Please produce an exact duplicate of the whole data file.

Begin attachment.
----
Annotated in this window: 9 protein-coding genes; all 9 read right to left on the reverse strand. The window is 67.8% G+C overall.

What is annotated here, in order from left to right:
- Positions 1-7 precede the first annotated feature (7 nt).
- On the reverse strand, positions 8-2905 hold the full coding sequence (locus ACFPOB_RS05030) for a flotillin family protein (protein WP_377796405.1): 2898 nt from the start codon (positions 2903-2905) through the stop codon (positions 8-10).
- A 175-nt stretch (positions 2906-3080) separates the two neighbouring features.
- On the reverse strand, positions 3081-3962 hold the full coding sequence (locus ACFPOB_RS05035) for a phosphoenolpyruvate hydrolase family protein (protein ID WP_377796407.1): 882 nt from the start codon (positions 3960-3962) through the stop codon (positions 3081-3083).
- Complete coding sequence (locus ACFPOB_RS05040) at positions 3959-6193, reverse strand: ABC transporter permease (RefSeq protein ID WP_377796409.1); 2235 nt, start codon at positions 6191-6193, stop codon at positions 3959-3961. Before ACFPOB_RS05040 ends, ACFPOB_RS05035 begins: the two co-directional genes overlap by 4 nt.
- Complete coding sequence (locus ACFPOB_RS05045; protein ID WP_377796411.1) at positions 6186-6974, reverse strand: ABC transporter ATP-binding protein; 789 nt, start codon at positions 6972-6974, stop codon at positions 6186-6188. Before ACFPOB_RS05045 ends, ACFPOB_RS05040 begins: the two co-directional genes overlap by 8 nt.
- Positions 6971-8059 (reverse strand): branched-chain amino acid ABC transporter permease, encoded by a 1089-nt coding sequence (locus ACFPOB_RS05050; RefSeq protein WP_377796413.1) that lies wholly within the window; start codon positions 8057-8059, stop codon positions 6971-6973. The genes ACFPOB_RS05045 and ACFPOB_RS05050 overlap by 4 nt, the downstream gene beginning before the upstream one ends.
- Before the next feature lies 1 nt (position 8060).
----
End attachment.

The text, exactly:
Annotated in this window: 9 protein-coding genes; all 9 read right to left on the reverse strand. The window is 67.8% G+C overall.

What is annotated here, in order from left to right:
- Positions 1-7 precede the first annotated feature (7 nt).
- On the reverse strand, positions 8-2905 hold the full coding sequence (locus ACFPOB_RS05030) for a flotillin family protein (protein WP_377796405.1): 2898 nt from the start codon (positions 2903-2905) through the stop codon (positions 8-10).
- A 175-nt stretch (positions 2906-3080) separates the two neighbouring features.
- On the reverse strand, positions 3081-3962 hold the full coding sequence (locus ACFPOB_RS05035) for a phosphoenolpyruvate hydrolase family protein (protein ID WP_377796407.1): 882 nt from the start codon (positions 3960-3962) through the stop codon (positions 3081-3083).
- Complete coding sequence (locus ACFPOB_RS05040) at positions 3959-6193, reverse strand: ABC transporter permease (RefSeq protein ID WP_377796409.1); 2235 nt, start codon at positions 6191-6193, stop codon at positions 3959-3961. Before ACFPOB_RS05040 ends, ACFPOB_RS05035 begins: the two co-directional genes overlap by 4 nt.
- Complete coding sequence (locus ACFPOB_RS05045; protein ID WP_377796411.1) at positions 6186-6974, reverse strand: ABC transporter ATP-binding protein; 789 nt, start codon at positions 6972-6974, stop codon at positions 6186-6188. Before ACFPOB_RS05045 ends, ACFPOB_RS05040 begins: the two co-directional genes overlap by 8 nt.
- Positions 6971-8059 (reverse strand): branched-chain amino acid ABC transporter permease, encoded by a 1089-nt coding sequence (locus ACFPOB_RS05050; RefSeq protein WP_377796413.1) that lies wholly within the window; start codon positions 8057-8059, stop codon positions 6971-6973. The genes ACFPOB_RS05045 and ACFPOB_RS05050 overlap by 4 nt, the downstream gene beginning before the upstream one ends.
- Before the next feature lies 1 nt (position 8060).